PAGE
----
One of the interesting debates among telecom industry analysts is focused on who has the right long term strategy – Verizon or AT&T. Verizon is moving forward with its well publicized FiOS initiative which is a true FTTH architecture. AT&T has decided that taking fiber all the way to the home is not necessary, and they’ve selected a fiber to the node (FTTN) strategy for U-verse. Or have they? Light Reading reports that AT&T is also committing to a GPON based FTTH architecture for many “greenfield” developments. For the time being AT&T’s FTTN deployments will far outnumber their FTTH deployments, with FTTH lines numbering in the “hundreds of thousands” versus millions for FTTN. It begs the question though, what if AT&T finds that their FTTH deployments create better ARPU or compete more effectively with cable? Will they then be forced to roll it out beyond just greenfield developments? And if so, will the current FTTN strategy be a waste of time and money?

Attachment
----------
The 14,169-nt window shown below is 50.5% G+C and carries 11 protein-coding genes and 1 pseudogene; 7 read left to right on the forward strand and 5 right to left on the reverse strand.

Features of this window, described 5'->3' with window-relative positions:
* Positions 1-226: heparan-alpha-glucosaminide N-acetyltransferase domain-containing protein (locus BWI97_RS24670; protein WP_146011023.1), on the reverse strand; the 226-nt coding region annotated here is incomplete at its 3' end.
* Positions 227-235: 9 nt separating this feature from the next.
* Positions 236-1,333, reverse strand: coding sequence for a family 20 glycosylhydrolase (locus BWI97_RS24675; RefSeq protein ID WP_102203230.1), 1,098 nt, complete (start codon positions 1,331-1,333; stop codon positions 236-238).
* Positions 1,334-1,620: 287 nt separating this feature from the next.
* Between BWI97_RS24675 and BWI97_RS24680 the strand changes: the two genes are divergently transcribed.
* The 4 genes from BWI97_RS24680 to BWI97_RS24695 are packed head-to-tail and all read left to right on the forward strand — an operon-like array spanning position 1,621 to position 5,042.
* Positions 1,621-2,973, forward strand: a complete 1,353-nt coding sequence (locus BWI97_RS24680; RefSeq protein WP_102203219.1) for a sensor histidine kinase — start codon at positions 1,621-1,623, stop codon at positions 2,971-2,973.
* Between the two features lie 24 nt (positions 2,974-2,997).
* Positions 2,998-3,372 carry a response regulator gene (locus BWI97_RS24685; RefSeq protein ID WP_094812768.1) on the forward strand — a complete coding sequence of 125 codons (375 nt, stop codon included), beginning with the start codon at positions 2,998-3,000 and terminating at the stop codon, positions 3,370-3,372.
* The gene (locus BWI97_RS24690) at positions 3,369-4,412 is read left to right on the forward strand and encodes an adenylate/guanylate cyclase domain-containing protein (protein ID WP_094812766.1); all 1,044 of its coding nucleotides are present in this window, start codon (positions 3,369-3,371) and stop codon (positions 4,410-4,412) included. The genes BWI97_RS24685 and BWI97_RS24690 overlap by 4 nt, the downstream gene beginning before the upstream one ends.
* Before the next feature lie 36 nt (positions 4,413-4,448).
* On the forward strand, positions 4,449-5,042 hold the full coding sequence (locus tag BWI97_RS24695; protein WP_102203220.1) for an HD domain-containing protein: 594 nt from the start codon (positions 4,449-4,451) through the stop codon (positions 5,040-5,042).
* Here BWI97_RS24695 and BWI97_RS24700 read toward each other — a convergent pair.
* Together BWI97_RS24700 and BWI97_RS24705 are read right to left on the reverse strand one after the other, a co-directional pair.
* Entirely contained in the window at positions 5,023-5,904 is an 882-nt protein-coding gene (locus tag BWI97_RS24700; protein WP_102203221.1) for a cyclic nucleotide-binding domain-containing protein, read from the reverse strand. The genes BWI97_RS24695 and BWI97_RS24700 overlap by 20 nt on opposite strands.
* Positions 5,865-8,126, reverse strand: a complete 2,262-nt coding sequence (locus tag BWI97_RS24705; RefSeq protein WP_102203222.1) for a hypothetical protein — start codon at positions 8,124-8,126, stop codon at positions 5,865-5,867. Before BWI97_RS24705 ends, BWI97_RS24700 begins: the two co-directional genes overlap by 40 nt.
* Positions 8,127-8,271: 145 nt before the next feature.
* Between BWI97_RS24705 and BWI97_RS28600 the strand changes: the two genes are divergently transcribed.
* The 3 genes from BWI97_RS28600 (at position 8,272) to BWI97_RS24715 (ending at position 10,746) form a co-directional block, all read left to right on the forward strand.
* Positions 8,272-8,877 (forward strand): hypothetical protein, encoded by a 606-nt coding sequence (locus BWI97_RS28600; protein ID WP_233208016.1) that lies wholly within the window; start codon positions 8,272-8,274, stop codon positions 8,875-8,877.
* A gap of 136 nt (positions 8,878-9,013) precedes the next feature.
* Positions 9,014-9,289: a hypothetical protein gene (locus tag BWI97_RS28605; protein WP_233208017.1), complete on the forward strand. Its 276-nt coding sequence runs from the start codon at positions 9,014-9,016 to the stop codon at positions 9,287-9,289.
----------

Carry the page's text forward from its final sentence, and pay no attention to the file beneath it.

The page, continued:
Cable competitors will have options to increase their capability and competitive prowess with technologies like DOCSIS 3.0 and tru2way. How well they execute on those opportunities will go a long way in determining which telecom competitive position makes the most sense – FTTH or FTTN. It appears as if AT&T may be hedging their bets somewhat, by deploying technologies like GPON along with their core FTTN architecture. Perhaps we will find that AT&T’s and Verizon’s strategies are more closely aligned than we first thought.
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AT&T will do whatever Alcatel-Lucent advises them to… the tail wags that dog.